Reviews and Media Coverage
Colleges face pressures from all sides to improve their performance in a wide range of areas. The federal government highlights student outcomes for low-performing colleges and threatens to strip student financial aid eligibility from the worst institutions, while many state governments now tie a portion of appropriations to outcomes such as the number of students who graduate. Accrediting agencies are pushing for more resources to be devoted to particular programs, while faculty and student governments often have different priorities of their own. College rankings providers and media outlets try to shape colleges’ actions to match their own preferences, which could be focused on prestige, social mobility, or ensuring free speech on campus.
The web of accountability pressures can be difficult for colleges to manage, since many of these pressures can be pulling them in different directions. For example, college rankings systems that reward universities for being as selective and prestigious as possible conflict with state performance-based funding systems that pay colleges for each student who graduates. Colleges then have to prioritize which pressure is more important to them and respond accordingly—or try to find a way to game the metric in a way that lets them have their cake and eat it, too.
Although there has been quite a bit of research on how colleges have responded to individual accountability pressures, these studies generally do not account for how colleges must respond to a number of different pressures at the same time. This means that policies that should be effective when viewed in isolation may be completely ineffective when examined alongside the competing pressures that colleges face. Additionally, policymakers seeking information about designing accountability systems and colleges trying to figure out how to respond have had to read across multiple bodies of literature in order to understand the landscape of higher education accountability.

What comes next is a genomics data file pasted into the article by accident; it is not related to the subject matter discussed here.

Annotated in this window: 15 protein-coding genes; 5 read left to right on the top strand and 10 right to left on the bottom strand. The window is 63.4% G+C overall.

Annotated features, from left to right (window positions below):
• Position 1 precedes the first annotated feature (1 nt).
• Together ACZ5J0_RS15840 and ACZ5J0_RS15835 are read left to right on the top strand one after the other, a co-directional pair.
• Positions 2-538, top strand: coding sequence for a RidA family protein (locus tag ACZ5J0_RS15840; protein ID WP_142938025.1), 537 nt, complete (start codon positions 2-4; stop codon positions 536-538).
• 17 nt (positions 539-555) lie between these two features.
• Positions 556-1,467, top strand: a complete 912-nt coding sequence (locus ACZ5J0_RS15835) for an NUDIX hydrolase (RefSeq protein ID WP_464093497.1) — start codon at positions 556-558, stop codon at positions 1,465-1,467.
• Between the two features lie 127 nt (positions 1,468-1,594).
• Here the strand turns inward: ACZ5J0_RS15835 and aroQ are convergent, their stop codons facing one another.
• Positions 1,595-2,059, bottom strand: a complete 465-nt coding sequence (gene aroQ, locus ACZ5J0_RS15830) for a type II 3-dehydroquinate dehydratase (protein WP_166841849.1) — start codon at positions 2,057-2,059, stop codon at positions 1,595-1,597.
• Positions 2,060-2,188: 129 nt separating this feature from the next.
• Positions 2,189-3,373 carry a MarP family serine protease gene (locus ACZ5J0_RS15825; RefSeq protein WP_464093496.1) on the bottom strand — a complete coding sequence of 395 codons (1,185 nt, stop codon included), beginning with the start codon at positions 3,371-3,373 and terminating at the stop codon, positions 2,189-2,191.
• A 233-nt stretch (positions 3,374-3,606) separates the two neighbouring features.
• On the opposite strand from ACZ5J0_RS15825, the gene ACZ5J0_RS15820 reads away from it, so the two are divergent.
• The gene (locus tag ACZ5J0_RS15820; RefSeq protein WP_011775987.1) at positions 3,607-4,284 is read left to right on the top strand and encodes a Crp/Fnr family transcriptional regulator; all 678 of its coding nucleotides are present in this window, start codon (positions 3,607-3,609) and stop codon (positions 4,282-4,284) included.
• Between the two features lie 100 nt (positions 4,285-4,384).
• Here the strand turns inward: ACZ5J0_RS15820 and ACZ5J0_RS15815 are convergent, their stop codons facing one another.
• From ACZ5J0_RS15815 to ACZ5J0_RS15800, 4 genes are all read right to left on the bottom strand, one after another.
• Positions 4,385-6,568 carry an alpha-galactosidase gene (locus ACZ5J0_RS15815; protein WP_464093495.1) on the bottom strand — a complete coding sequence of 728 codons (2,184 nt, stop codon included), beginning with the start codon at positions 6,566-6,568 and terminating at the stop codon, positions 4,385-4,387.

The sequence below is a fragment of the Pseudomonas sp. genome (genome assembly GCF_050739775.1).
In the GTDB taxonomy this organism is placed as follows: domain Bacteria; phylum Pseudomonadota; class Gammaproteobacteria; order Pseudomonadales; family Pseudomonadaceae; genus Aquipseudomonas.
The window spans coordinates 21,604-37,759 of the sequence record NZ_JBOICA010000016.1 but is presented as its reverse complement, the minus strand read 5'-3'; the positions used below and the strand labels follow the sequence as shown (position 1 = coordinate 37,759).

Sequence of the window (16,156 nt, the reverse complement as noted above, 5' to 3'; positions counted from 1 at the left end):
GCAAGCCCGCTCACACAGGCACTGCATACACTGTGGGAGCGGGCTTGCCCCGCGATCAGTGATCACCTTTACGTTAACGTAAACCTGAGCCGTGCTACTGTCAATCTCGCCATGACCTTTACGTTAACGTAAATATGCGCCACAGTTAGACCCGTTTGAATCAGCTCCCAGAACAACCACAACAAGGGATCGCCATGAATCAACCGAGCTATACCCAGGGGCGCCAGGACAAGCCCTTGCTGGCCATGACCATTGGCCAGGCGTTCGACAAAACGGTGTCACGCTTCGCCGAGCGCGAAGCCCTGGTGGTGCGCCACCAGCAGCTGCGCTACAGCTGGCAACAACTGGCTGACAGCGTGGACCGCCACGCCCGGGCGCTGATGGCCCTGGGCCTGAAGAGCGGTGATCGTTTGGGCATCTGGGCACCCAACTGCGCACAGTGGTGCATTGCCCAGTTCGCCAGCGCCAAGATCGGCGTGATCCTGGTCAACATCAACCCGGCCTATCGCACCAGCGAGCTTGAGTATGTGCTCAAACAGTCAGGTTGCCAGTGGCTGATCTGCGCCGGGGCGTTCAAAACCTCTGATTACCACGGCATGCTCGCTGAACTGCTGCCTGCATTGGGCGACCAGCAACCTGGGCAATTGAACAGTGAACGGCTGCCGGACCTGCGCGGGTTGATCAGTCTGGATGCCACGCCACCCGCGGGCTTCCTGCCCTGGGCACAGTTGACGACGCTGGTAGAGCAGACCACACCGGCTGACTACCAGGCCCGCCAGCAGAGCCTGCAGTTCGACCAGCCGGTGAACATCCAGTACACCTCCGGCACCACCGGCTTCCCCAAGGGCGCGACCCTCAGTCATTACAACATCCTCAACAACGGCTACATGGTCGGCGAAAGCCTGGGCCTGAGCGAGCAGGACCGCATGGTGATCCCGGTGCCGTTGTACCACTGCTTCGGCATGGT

I wrote Higher Education Accountability with the goal of summarizing what is known about accountability in American higher education, while also drawing in lessons learned from accountability systems in other nonprofit and public-sector organizations such as K-12 education, health care, and public management. This book drew upon my experience as an economist of higher education who has conducted empirical analyses on how colleges respond to individual pressures, a researcher who has been involved in a range of public policy discussions, and a person who manages a private-sector accountability system (Washington Monthly magazine’s annual college rankings).
The book begins with the key theories underlying higher education accountability policies and practices in Chapter 1 before moving to the historical development of accountability in the United States prior to the passage of the Higher Education Act of 1965 in Chapter 2. In the next five chapters, I detail how five different groups seek to hold colleges accountable for their actions (and the extent to which these efforts are effective). Chapter 3 focuses on federal accountability, Chapter 4 on state accountability, Chapter 5 on accrediting agencies, Chapter 6 on private-sector endeavors (with a particular focus on college rankings and ratings), and Chapter 7 on efforts by students, faculty, and staff to change institutional priorities. Chapter 8 outlines ten lessons learned from accountability efforts, and I conclude in Chapter 9 by highlighting five key questions that will influence the future of higher education accountability.
Higher Education Accountability is designed for policymakers, higher education professionals, students and faculty, or members of the public who are interested in learning more about how colleges are responding to all of the pressures that they face. I hope readers enjoy the book, and I welcome comments from readers!